Turtle Bunbury

Writer and Historian

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Above: Turtle Bunbury is all at sea.


Published Works



The tug on my line is perhaps stronger than the previous ones. But it’s still no shark. In fact, it’s just a slightly chubbier mackerel. I unclip the beady-eyed fish from the hook and fling it into a bucket. Luke Aston, skipper of the ‘Clare Dragoon’, watches with a look of patient disdain as the scarlet fish-blood swooshes across his pristine white boat.

The Atlantic Ocean is calm as a bathtub on the coast of Co Clare. A few minutes ago we watched a pair of dolphins gliding through the waters, pursued by guillemots and gulls. Across the Shannon Estuary, Mount Brandon gingerly pokes its peak out above the clouds and Ballybunnion strand glows a golden yellow. To the immediate south, the sheer sandstone cliffs of Loop Head are dramatically silhouetted in the hazy sunshine.

It was an altogether rougher ocean last Tuesday when Luke Aston took his charter boat out to this same spot with three Swiss fishermen. That afternoon, the Swiss struck lucky when a Bluntnose Sixgill Shark latched onto the line of Joe Waldis, a 70-year-old financier from Zurich. Of course, nobody knew Joe had caught a shark until it came to the surface. It took 35-minutes for him to wrestle the shark upwards and the Swiss pensioner panted and sweated like he was bench-pressing in a Scandinavian sauna. The others watched and waited. They knew it was a big catch and if anyone else had helped, Joe wouldn’t have been able to claim it.

As the tail appeared, Luke said: ‘Looks like you’ve caught a shark, Joe.’

‘Bloody hell,’ replied Joe.

When Joe caught sight of the shark’s huge opalescent eye staring at him from below the surface, he realised he was dealing with ‘a monster’. Little did he know that he had just landed the largest ever fish caught by a rod and line in Irish or British waters. He later likened the catch to ‘getting all your numbers in the Lotto’ and described it as ‘the fight of my life.’ He was still dreaming of the incident when he flew back to Switzerland on Saturday.

Joe’s shark was 12ft 9in long and weighed almost half a ton. Luke Aston strapped the shark to the back of the Clare Dragoon and towed it up the Shannon estuary to his home village of Carrigaholt. A friend fork-lifted the shark to a local quarry where the weigh bridge clocked it at 480kg (1056lb). The largest six-gill shark caught prior to this weighed 154lb (69.8kg), so Joe’s shark – whose liver alone weighed 314lb (143kg) - completely smashed the record. It also became the biggest fish caught in Irish waters, knocking out a Blue Fin Tuna that weighed 453kg (999 lb).

Luke Aston runs the Carrigaholt Sea Angling Centre and is Secretary of the Irish Charter Skippers Association. He maintains that Irish charter boats offer the best value in the world, which is why the Clare Dragoon is out and about almost every day from April through to Christmas. Fishermen can drop line for any of at least twenty species and his boat has never returned without a catch.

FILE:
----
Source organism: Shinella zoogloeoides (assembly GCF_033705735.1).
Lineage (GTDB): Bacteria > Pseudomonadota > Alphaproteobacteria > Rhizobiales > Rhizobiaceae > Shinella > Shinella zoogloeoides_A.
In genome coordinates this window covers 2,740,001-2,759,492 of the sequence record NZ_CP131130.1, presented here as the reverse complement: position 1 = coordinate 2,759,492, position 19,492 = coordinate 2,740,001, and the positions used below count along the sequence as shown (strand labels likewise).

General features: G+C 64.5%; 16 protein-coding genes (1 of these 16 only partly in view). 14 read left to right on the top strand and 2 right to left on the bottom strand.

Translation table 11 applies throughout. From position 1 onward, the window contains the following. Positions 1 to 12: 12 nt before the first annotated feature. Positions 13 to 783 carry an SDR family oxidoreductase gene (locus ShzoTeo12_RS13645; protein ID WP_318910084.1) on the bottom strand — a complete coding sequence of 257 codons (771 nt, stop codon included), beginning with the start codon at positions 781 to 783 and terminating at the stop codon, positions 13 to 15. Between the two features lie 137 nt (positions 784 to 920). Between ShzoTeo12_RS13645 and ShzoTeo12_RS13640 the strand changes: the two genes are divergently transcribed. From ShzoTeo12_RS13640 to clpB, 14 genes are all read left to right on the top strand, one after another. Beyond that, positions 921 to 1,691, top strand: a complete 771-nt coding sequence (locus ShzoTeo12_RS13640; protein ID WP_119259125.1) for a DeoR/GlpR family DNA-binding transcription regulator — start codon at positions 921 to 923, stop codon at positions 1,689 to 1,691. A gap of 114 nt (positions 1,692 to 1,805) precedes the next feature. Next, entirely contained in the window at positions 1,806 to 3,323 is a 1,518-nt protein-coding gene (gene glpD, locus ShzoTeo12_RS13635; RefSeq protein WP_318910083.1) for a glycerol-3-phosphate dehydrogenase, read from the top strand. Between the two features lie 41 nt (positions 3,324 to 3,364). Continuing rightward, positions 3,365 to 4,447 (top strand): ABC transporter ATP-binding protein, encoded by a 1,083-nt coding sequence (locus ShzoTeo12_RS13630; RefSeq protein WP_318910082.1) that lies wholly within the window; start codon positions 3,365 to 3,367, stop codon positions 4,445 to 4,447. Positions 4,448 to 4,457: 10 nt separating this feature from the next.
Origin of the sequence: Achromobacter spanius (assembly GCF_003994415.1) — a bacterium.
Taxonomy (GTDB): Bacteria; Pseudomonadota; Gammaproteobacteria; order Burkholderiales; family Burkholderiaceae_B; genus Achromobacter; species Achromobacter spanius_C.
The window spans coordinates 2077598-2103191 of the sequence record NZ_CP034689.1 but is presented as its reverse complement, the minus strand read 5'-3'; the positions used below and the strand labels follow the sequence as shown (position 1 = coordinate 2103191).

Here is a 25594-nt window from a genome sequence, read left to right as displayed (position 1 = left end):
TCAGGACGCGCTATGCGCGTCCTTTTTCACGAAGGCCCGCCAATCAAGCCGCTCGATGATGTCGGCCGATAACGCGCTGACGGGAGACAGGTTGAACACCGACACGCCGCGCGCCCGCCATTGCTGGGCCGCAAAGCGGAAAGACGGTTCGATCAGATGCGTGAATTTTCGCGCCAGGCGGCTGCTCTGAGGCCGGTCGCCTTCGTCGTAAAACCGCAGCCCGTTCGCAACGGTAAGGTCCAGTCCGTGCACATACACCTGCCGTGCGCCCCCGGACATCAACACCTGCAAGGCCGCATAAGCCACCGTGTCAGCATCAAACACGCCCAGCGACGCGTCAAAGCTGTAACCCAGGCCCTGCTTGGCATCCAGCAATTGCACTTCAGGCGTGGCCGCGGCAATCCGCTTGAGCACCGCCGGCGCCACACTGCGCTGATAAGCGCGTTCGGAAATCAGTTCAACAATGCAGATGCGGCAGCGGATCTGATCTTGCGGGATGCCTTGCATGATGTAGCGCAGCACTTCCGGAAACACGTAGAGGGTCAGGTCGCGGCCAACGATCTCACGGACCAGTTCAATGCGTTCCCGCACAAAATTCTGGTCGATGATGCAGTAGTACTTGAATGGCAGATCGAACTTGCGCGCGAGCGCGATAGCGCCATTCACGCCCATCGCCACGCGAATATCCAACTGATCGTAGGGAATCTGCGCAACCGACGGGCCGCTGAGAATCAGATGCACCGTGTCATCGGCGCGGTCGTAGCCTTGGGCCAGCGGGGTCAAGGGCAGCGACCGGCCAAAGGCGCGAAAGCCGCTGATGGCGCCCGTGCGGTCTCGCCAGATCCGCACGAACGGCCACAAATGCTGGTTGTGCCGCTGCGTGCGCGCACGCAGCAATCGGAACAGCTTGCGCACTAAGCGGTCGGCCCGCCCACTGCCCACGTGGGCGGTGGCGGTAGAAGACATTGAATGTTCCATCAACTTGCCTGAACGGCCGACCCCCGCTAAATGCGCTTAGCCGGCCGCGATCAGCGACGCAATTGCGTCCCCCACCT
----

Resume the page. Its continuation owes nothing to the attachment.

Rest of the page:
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Above: Deeply fishy.

As the villagers of Carrigaholt got stuck into eating some of the shark meat in the local Sealyons shop and The Long Dock restaurant, Luke received a couple of calls from those who felt it was wrong to catch the shark. They reasoned that the animal should have been caught and released.

Luke prides himself on having one of the biggest ‘catch and release’ records on the west coast of Ireland. Last year, the Clare Dragoon caught another, possibly larger Sixgill shark. The Dutchman who caught it agreed to release it back into the water before it could be weighed. When Joe Waldis reeled in his magnificent shark last week, he said he wanted to bring it ashore. Luke Aston happily assisted, maintaining that the catch should simply stand as a glowing testament to the ability and resolve of a 70-year-old fisherman. ‘How can anyone object to a trophy like this when the commercial fleet is hauling in those huge sharks as by-catches every day?’ asks Luke.

As our boat chugs around Loop Head, I get to day-dreaming about a peaceful sun-drenched holiday I spent in Castletownsend earlier this month. One morning we espied the triangular dorsal fin of a large shark slaloming up and down the salty waters into which we had just hurled our children for an icy dip. ‘Don’t worry’, counselled a friend. ‘It’s probably harmless. These sharks are only interested in plankton’. He was probably right but nobody was about to swim out and enquire further.

The majority of sharks frequenting Irish waters are Blue sharks or Porbeagles. Once upon a time, there was a huge population of basking sharks, otherwise known as Sunfish because they tend to swim so close to the surface. Back in the 18th century, basking sharks were highly prized for their liver oil. In the absence of paraffin, this oil was considered ideal for lighting lamps. The streets of both Galway and Waterford were lit by shark oil up until at least 1742. The quest for shark oil inspired fishermen all along the west coast of Ireland to set forth in their currachs in pursuit of these big, dopey plankton-easting baskers.